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Plasma levels of selenium-containing proteins in Inuit adults from Nunavik.

https://arctichealth.org/en/permalink/ahliterature290755
Source
Environmental International. 2016 11; 96:8-15
Publication Type
Journal Article
Research Support, Non-U.S. Gov't
Date
11-2016
Author
Adel Achouba
Pierre Dumas
Nathalie Ouellet
Mélanie Lemire
Pierre Ayotte
Author Affiliation
Axe santé des Populations et Pratiques Optimales en Santé, Centre de Recherche du CHU de Québec, Hôpital du Saint-Sacrement, 1050, chemin Sainte-Foy, Québec, QC G1S 4L8, Canada.
Source
Environmental International. 2016 11; 96:8-15
Date
11-2016
Language
English
Geographic Location
Canada
Publication Type
Journal Article
Research Support, Non-U.S. Gov't
Keywords
Adult
Arctic Regions
Health Surveys
Humans
Inuits - statistics & numerical data
Quebec - epidemiology
Selenium - blood
Selenoproteins - blood
Abstract
Selenium (Se) is highly abundant in marine foods traditionally consumed by Inuit of Nunavik (Northern Quebec, Canada) and accordingly, their Se intake is among the highest in the world. However, little is known regarding the biological implications of this high Se status in this Arctic indigenous population. We used a method combining affinity chromatography and inductively coupled plasma-mass spectrometry with quantification by post-column isotope dilution to determine total Se levels and concentrations of Se-containing proteins in archived plasma samples of Inuit adults who participated to the 2004 Nunavik Inuit Health Survey (N = 852). Amounts of mercury (Hg) associated with Se-containing proteins were also quantified. Results show that glutathione peroxidase 3 (GPx3), selenoprotein P (SelP) and selenoalbumin (SeAlb) represented respectively 25%, 52% and 23% of total plasma Se concentrations. In addition, small amounts of Hg co-eluted with each Se-containing protein and up to 50% of plasma Hg was associated to SelP. Total plasma Se concentrations (median = 139 µg L- 1; interquartile range (IQR) = 22.7 µg L- 1) were markedly lower and less variable than whole blood Se concentration (median = 261 µg L- 1, IQR = 166 µg L- 1). A non linear relation was observed between whole blood Se and plasma Se levels, with plasma Se concentrations leveling off at approximately 200 µg L- 1, whereas 16% and 3% of individuals exhibited whole blood concentrations higher than 500 µg L- 1 and 1000 µg L- 1, respectively. In contrast, a linear relationship was previously reported in communities consuming Brazil nuts which are rich Se, mainly present as selenomethionine. This suggests that a different selenocompound, possibly selenoneine, is present in the Arctic marine food chain and accumulates in the blood cellular fraction of Inuit.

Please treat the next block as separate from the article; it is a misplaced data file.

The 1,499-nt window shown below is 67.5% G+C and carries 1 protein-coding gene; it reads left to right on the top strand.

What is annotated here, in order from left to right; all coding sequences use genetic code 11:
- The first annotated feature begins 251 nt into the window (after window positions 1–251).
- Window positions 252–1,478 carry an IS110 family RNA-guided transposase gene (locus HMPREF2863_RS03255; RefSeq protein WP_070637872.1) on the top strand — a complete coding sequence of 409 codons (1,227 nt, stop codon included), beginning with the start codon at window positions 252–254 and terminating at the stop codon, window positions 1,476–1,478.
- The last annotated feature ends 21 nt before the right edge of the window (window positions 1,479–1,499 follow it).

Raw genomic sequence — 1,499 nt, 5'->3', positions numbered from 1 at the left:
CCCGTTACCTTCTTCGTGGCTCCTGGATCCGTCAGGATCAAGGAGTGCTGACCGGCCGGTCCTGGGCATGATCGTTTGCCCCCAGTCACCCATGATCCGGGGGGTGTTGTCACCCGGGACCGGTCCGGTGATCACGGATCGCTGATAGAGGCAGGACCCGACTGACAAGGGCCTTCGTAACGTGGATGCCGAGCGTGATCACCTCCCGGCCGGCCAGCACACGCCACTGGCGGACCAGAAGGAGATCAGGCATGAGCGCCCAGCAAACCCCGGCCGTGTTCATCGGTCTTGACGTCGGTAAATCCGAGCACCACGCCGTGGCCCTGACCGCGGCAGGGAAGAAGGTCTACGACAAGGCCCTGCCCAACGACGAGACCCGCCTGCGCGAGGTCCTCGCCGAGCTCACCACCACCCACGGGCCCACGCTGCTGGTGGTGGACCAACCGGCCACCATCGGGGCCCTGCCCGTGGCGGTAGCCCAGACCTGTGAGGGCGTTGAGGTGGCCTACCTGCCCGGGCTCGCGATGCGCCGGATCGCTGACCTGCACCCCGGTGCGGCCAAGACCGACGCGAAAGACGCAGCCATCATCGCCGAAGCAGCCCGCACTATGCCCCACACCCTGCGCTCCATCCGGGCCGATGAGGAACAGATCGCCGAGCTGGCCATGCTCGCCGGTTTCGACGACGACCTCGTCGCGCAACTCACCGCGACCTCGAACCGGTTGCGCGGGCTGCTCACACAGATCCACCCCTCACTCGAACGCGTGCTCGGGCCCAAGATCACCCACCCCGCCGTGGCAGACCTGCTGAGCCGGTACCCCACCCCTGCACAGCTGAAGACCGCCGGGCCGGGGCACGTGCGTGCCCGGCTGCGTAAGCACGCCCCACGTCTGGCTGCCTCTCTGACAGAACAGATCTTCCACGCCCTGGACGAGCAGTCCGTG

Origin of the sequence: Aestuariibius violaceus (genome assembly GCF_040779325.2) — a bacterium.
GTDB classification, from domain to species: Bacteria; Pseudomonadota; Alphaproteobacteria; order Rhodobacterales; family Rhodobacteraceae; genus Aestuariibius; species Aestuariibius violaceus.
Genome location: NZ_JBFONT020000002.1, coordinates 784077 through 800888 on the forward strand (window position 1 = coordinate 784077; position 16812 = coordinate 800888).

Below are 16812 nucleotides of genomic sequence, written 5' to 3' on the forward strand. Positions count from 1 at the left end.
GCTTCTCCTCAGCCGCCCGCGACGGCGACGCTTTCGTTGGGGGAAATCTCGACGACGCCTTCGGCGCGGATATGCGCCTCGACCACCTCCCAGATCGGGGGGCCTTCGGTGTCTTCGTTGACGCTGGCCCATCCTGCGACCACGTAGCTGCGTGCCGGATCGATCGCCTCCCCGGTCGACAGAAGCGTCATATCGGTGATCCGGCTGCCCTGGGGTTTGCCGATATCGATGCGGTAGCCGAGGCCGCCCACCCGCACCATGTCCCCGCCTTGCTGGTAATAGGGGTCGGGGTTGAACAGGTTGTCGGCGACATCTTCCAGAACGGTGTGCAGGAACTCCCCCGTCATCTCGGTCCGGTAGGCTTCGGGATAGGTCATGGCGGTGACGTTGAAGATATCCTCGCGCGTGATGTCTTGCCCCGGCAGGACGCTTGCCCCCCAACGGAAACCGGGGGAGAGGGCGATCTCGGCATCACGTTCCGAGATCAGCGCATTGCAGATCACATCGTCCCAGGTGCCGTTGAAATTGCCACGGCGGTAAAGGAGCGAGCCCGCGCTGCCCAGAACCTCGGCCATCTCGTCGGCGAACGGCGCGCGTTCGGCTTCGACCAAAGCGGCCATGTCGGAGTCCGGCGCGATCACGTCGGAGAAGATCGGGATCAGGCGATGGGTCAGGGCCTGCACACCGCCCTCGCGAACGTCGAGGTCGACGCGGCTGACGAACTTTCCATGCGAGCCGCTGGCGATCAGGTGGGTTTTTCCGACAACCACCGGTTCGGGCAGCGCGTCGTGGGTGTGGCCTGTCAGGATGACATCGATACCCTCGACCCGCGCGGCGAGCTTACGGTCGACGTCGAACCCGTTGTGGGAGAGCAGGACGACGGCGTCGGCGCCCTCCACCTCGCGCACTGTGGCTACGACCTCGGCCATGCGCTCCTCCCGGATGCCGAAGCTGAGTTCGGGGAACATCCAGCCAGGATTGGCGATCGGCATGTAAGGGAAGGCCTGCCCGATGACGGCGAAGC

PubMed ID
27588697 View in PubMed
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